delisted

Xbox games for Windows Phone have fallen on hard times. New releases are all but non-existent on Windows Phone, and Windows 8 releases have dwindled to a smattering of casual games that Microsoft likely commissioned long ago. This has caused a measure of discomfort to some gamers who joined the mobile Windows platforms for Xbox Live games. I felt pretty bad about it for a while (a year ago).

As if the lack of new mobile Xbox releases and PR from Microsoft wasn't bad enough, the existing lineup of Xbox Windows Phone and Windows 8 games is starting to disappear. Last month we brought the news of Zombies!!! disappearing from the Windows 8 store, only to reappear as a non-Xbox game. Many more games have been delisted within the last few weeks as well, including Carcassonne, The Harvest, and Rocket Riot. Read on for a full list and some insights into why mobile Xbox games are dropping like flies.

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It's not an easy being an Xbox game for Windows platforms. First you have to go through a difficult pitching process just to make it into the portfolio. If by some miracle Microsoft actually approves you for Xbox status, you then enter the equally unpleasant certification process. And once you finally make it to market, you'll probably just get pulled from the Store by Microsoft at some point. You're an endangered species, son.

That's what happened to Zombies!!! for Windows Phone back in September of last year. The game was delisted for having in-app purchases, and then returned in November without Xbox features. The Windows 8 version managed to keep its Xbox features for a time… But now that time has ended. Microsoft recently chose to stop publishing the Xbox Windows 8 version of Zombies. And so developer Babaroga has republished the game as a universal app (but without Xbox features). Zombies!!! has come back to life, you might say.

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Galaga Legions DX wasn’t the best Xbox game on Windows Phone. In fact, I named it as one of the five worst Xbox games of 2012. But still, it was that very rare thing: an exclusive Windows Phone game from a major publisher that never showed up on other mobile platforms (though it originated on Xbox 360). I even managed to get all of Legions DX’s Achievements and write a guide for them.

You’ll notice I speak of Galaga Legions DX entirely in the past tense; that’s because it was delisted from the Windows Phone Store within the last few days. That makes it the fourth Xbox Windows Phone game to disappear this year. Tiger Woods PGA Tour 12, Tower Bloxx New York, and 3D Brick Breaker Revolution were all delisted in January. Only three new Xbox games have made it to Windows Phone in 2014, so we’re actually one down for the year.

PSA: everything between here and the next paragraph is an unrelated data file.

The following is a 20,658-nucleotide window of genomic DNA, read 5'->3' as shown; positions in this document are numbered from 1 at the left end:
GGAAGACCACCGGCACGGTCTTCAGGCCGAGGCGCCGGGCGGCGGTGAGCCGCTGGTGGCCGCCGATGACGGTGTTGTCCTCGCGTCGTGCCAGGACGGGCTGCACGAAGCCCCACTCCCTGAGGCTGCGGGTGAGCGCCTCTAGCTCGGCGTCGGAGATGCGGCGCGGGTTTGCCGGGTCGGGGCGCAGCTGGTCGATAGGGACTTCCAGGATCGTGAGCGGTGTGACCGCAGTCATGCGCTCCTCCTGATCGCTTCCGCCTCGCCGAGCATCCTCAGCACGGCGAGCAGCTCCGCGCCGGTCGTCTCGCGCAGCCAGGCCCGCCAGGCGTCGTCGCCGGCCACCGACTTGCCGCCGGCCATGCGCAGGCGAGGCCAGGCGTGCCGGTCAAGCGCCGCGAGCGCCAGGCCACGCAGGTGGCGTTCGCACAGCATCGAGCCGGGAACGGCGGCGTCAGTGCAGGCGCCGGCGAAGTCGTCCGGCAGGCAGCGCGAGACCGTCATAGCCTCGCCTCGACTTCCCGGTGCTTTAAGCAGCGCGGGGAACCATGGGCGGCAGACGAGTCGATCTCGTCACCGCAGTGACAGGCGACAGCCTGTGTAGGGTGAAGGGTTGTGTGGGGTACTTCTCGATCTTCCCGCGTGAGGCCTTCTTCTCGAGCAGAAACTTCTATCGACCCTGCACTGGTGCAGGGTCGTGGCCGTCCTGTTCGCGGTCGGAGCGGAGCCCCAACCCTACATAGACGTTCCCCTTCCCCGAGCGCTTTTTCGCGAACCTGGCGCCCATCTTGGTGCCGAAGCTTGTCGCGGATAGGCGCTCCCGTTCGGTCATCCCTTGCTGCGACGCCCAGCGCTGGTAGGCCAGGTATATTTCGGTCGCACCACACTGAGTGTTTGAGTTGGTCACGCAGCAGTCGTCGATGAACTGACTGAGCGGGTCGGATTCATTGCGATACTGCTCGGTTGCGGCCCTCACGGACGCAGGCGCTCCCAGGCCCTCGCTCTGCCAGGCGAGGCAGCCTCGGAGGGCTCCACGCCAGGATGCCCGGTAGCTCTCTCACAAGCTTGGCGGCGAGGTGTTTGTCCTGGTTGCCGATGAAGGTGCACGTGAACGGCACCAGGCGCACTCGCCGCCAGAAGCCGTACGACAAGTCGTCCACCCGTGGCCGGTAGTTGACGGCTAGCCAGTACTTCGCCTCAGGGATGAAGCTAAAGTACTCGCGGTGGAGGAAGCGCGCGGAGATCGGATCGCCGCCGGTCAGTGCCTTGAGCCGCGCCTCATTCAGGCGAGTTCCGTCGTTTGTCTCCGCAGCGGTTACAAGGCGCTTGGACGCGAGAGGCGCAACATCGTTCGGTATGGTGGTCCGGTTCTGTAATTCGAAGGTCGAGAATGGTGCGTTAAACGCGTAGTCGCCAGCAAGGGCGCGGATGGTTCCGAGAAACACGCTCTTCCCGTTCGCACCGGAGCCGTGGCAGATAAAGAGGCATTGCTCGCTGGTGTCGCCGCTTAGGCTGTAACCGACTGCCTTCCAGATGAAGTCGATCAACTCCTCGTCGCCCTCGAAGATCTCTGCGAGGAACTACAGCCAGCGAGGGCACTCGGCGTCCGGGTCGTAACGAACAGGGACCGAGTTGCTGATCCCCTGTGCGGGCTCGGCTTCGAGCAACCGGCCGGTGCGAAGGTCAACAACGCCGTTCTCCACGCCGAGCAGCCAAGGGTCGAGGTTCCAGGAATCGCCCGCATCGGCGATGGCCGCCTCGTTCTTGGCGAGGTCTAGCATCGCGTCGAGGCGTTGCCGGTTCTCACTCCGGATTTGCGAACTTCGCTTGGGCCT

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It’s never good news when a downloadable game gets delisted, regardless of platform. But a delisting is especially unfortunate for Windows Phone users, because delisted Windows Phone games can’t be redownloaded even by users who have purchased them. Nor can we back games up and restore them later. Just one of many issues we’ve lamented in the past that Microsoft still needs to fix.

Unfortunately, another couple of Xbox Windows Phone games disappeared from the Store at the start of the year: Tower Bloxx: New York and 3D Brick Breaker Revolution from publisher Digital Chocolate. Neither game was anything special – especially not 3D Brick Breaker. But again, you have to feel for people like yours truly who paid money for those titles and can now lose access to them forever.

In addition to those two vanished games, EA’s Tiger Woods PGA Tour 12 has also dropped from the Store. Read on to learn about all three titles and what factors might have led to their disappearance.

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Last month, Microsoft pulled 11 Xbox games from the Windows Phone Store, 10 of which had used Microsoft Points as the payment method for their In-App Purchases. At the time, we speculated that only a few games would return at all, and mostly stripped of their Xbox features.

Today the first of those delisted games has returned: Chickens Can’t Fly. Unfortunately, it has indeed returned as an indie game. But hey, at least Windows Phone gamers can play it again – if they repurchase. We can’t place the blame for this on developer Amused Sloth, though. They’ve just posted a lengthy explanation for change on their blog. As you might expect, stripping the game of its Xbox features came from a higher power...

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Earlier this week, three Xbox Windows Phone 7 titles from Gameloft suddenly got delisted from the Store. It’s not totally unusual for games to be delisted; at the end of September a record-setting 11 games received the same treatment. But most of those games handled In-App Purchases (IAPs) via now-defunct Microsoft Points. None of the newly pulled Gameloft games had IAPs.